This afternoon was the student’s last digging day. We will be very sorry to see them go – the excavation wouldn’t have been possible without them, and they have worked incredibly hard. Some of the local residents, and our regular visitors, also came up to say goodbye. Everyone wanted to know if we’d be back next year.

 

The ‘main’ cist, almost fully excavated. Still no trace of any bone remains!

The ‘main’ cist, almost fully excavated. Still no trace of any bone remains!

 

 

West Angle Bay 2005. Back row, left to right: Helen, Polly, Neil, Louise, Laura, Polly, Jess, Frances, Dave. Front row, left to right: Mel, Laura, Jo, Bex.

West Angle Bay 2005. Back row, left to right: Helen, Polly, Neil, Louise, Laura, Polly, Jess, Frances, Dave. Front row, left to right: Mel, Laura, Jo, Bex.

 

Day 20 (August 6th)

Last day on site, finishing up odds and ends. It’s strange having only three people here instead of the whole team. And, true to form, the site has one last surprise to throw at us. We cut a section through the boundary bank today, in the hope of finding a buried land surface underneath it. Instead, we found a shallow foundation trench which seems to have been dug into the natural ground surface. Even more interesting, underneath the bank we seem to have some kind of earlier pit or, perhaps, ditch. There was some charcoal in this, so we’re hopeful that we may be able to get a date from it. It is clearly the earliest feature we’ve uncovered so far on this site.

Throughout the excavation we’ve come up with a lot of different theories and possibilities, and the site has been re-interpreted almost daily. The archaeology has been quite complicated, and the situation not helped by the damage to the upper levels.

However, we think we have a storyline, which goes something like this:
The cemetery we are digging is a small, defined cluster of burials marked out by a boundary bank. The boundary bank itself is made of stone and earth and, bizarrely, seems to contain pieces of bone within its make-up. The best explanation we can think of for this is that the bank is constructed on the site of an earlier cemetery – so some of the earlier burials were disturbed when it was built. This may also explain the earlier feature underneath the bank – what if this is the original boundary of an earlier cemetery?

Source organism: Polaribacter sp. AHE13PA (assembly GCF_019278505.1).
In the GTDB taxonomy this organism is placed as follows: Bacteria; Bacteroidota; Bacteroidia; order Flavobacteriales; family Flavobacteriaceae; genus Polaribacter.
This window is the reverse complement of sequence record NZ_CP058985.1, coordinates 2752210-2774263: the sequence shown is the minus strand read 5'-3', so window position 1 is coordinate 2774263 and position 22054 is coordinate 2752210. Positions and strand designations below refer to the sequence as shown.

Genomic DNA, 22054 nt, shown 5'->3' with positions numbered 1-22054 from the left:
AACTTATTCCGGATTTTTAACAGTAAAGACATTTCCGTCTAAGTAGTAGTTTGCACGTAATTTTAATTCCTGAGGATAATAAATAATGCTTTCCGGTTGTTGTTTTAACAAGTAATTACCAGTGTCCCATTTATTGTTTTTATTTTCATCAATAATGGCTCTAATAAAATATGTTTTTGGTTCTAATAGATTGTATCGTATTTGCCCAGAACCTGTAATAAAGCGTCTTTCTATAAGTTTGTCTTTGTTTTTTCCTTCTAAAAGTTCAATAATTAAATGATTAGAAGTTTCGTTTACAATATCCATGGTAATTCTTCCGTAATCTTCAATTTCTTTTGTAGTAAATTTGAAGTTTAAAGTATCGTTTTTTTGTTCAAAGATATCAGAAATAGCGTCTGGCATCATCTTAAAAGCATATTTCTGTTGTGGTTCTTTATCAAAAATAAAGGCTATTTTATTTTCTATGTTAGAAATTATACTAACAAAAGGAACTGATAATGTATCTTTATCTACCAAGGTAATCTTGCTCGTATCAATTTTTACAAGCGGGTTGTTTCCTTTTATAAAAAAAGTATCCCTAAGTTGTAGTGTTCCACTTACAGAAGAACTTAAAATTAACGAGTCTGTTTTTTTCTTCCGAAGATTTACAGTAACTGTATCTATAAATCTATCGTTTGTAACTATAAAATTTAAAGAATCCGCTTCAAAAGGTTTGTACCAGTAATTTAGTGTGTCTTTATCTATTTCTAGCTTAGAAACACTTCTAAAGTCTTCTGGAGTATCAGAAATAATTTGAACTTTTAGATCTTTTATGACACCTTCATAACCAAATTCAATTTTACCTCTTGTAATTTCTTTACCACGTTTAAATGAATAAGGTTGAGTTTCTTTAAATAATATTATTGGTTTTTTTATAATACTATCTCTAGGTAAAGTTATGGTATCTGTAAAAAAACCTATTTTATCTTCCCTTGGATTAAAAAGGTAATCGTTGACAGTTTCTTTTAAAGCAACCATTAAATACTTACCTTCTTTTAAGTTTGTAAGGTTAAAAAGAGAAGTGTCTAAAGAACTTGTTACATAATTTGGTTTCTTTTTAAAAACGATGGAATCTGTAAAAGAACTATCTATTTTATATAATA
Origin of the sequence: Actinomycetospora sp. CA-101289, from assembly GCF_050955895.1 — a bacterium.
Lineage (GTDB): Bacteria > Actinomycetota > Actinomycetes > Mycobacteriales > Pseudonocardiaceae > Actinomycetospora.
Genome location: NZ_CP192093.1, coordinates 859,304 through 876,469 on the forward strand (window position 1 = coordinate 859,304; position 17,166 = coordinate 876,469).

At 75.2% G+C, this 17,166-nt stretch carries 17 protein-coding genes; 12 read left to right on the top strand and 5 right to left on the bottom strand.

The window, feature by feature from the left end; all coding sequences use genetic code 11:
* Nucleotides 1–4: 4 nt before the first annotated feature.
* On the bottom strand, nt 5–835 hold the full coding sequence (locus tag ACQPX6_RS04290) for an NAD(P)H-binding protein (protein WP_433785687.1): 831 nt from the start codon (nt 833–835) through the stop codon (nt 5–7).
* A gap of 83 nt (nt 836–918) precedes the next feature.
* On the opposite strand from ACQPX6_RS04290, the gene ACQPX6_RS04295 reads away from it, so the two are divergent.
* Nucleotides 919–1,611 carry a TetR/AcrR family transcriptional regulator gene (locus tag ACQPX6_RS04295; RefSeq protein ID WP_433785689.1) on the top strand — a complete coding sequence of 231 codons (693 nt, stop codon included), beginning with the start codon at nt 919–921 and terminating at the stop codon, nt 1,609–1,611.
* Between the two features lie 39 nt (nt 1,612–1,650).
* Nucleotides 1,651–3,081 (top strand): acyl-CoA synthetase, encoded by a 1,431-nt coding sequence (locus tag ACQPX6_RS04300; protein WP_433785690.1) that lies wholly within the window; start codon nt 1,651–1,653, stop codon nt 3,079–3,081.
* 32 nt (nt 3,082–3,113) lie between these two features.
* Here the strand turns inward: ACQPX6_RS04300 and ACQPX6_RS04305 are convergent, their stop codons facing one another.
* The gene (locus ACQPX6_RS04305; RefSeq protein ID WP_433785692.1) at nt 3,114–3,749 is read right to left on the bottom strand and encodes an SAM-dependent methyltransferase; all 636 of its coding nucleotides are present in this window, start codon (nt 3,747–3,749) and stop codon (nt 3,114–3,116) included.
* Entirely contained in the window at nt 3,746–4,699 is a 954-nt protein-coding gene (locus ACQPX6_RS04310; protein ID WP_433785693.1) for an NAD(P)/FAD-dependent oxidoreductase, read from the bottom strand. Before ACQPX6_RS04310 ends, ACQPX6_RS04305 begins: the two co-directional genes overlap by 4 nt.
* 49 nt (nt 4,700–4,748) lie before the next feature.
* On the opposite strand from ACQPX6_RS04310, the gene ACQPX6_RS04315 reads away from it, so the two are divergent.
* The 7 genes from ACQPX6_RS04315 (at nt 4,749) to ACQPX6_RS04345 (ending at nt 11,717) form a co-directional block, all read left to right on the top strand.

A sad moment! The trench is now backfilled. The black sheeting is a geotextile called Terram. This is a protective membrane which will help to prevent the archaeology from being damaged. It will also make re-digging this trench much easier if we decide to return to this site in the future.

A sad moment! The trench is now backfilled. The black sheeting is a geotextile called Terram. This is a protective membrane which will help to prevent the archaeology from being damaged. It will also make re-digging this trench much easier if we decide to return to this site in the future.

 

 

 

 

Summary

The excavation is now finished, but a few thoughts came to mind in the cold, sober light of the following day.
We have gathered a huge amount of information, and have a reasonably convincing storyline, but there are still two big questions: How does this small, enclosed cemetery relate to the burials in the cliff? And why does the best-built and best preserved cist appear to be empty? There would need to be further work to try and come up with some answers to these questions.

It’s also worth stressing that this whole ‘storyline’, at the moment, is speculative. We need to go through all the excavation records and drawings to check our interpretations and, of course, we need to wait for the radiocarbon dates to come back from the laboratory. We could still be proved to be entirely wrong – and judging by how often we’ve had to change our minds so far, we’re not ruling anything out!

With thanks to Cadw and Pembrokeshire Coast National Park Authority for funding this excavation, and to a wonderful bunch of students from the University of Cardiff who made it work. Thanks also to the landowner, Mr Allen-Mirehouse, for permission to carry out the excavation.

Finally, thanks to Marion Page and Helen Milne and huge, special thanks to the site director, Neil Ludlow.

By the end of the excavation, everyone was working at top speed…

By the end of the excavation, everyone was working at top speed…